Similar to wine tasting, attending a Coffee Cupping is an opportunity to talk and learn more about the process of creating exceptional coffee. Roasters, wholesalers and cafes will often host or attend and many cuppings are now open to the growing number of individuals wanting to learn more.

SILO Coffee is a wholesaler of green beans, sourcing and importing the beans which are sold to roasters to create their blend or use as a single origin. Hannah from SILO was kind enough to host Adrian and I at an industry cupping session.

Who is attending the event?

Mostly those who work for roasters in Melbourne with a few other industry friends.

What makes this cupping different?

This cupping event was named ‘Time Space Compression’ because we were cupping together with coffee producers and industry professionals based in Guatemala.

We connected with them via Skype and projected the image of our friends and their cupping table on to a big screen placed here in our cupping room.

We here in Melbourne cupped simultaneously with those in Guatemala and we were able to talk in real time about the coffees – varietal differences, altitudes, growing conditions, production techniques and the pursuit of producing excellent quality coffee.

What is cupping?

Cupping is an International Industry Standard process used to assess the quality of a given coffee. The process involves roasting the coffee within standard parameters, then assessing the coffee using sensory analysis of the dry grounds and wet brewed coffee. The coffee is analysed and scored based on acidity, balance, cleanliness & sweetness. The process of cupping provides a common language useful within the industry to analyse and discuss coffee characteristics and qualities.

What do you want to achieve at the end of a cupping session?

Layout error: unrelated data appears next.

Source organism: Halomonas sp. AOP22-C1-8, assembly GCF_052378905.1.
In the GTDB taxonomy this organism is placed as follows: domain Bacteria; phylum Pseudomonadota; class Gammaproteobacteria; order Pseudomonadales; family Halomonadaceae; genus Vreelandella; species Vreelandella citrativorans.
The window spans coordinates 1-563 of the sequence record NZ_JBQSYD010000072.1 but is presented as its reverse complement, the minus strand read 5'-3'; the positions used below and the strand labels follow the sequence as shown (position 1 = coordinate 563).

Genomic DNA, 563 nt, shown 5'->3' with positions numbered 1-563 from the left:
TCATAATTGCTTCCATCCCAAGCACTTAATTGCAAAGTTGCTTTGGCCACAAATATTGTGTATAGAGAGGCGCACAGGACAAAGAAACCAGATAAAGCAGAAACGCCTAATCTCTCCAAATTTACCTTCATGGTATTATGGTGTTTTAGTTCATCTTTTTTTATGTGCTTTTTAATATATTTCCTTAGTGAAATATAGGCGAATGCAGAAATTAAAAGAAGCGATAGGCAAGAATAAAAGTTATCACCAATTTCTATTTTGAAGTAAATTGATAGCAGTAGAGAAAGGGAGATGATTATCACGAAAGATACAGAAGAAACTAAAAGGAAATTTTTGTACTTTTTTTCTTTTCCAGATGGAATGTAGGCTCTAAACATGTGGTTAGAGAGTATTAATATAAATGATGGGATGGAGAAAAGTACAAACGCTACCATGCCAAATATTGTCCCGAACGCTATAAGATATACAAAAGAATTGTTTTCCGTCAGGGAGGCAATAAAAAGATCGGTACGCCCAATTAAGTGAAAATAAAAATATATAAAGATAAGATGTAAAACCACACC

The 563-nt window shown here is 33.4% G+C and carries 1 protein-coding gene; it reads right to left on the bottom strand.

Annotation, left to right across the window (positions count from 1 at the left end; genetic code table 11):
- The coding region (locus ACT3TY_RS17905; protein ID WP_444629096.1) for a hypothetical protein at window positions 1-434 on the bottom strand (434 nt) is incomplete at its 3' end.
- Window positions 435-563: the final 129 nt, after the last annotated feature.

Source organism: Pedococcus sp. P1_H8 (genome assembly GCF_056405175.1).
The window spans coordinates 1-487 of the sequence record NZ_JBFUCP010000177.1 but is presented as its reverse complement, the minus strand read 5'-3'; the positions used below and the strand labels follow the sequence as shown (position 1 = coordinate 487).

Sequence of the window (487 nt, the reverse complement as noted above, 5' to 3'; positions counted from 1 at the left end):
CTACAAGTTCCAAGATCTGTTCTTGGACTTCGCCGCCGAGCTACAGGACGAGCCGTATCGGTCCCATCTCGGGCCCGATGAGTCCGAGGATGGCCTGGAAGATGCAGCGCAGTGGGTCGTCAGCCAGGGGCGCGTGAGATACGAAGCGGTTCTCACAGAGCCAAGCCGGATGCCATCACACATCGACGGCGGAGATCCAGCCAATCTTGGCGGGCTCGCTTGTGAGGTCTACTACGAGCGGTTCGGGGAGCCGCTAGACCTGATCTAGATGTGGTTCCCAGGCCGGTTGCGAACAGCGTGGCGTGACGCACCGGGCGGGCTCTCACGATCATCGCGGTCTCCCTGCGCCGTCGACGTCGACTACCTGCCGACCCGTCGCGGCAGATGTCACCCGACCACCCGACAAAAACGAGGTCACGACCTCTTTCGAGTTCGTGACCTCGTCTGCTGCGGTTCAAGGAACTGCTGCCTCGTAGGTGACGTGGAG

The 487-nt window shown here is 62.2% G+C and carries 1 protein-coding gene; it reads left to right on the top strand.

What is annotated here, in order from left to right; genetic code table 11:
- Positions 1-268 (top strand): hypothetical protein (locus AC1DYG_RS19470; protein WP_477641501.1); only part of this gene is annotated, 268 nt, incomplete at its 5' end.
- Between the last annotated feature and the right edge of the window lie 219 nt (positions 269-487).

Cupping can be used for various end goals, depending on your role in the industry. We use cupping to assess green coffee throughout the purchase process, then for QC when the coffee has landed. We send samples to customers so that they can cup coffees for their own purchasing decisions and we love to cup samples alongside our customers also.

For this particular event, we were really keen to connect the roasters over this side of the world with producers based in Central America, who would rarely have a chance to cup and talk together. And (in my opinion) it was an amazing connection!

What appeals to you most about this industry and these types of events?

Our industry is ever changing, ever developing, there is always more to learn and just when you think you’ve answered one question you realise there are 1000 more questions to ask. I love the people side of the industry too – it is super cheesy to say it but imagine the number of hands working together to create and drink that final amazing cup of coffee? I love that every day I learn something new, from a customer, colleague, peer or supplier. And every day I am privy to drinking and sharing beautiful coffees that are the result of so much hard work.

I like to think these types of events provide the opportunity to gather a whole bunch of excited minds together and to facilitate sharing of knowledge, ideas and questions.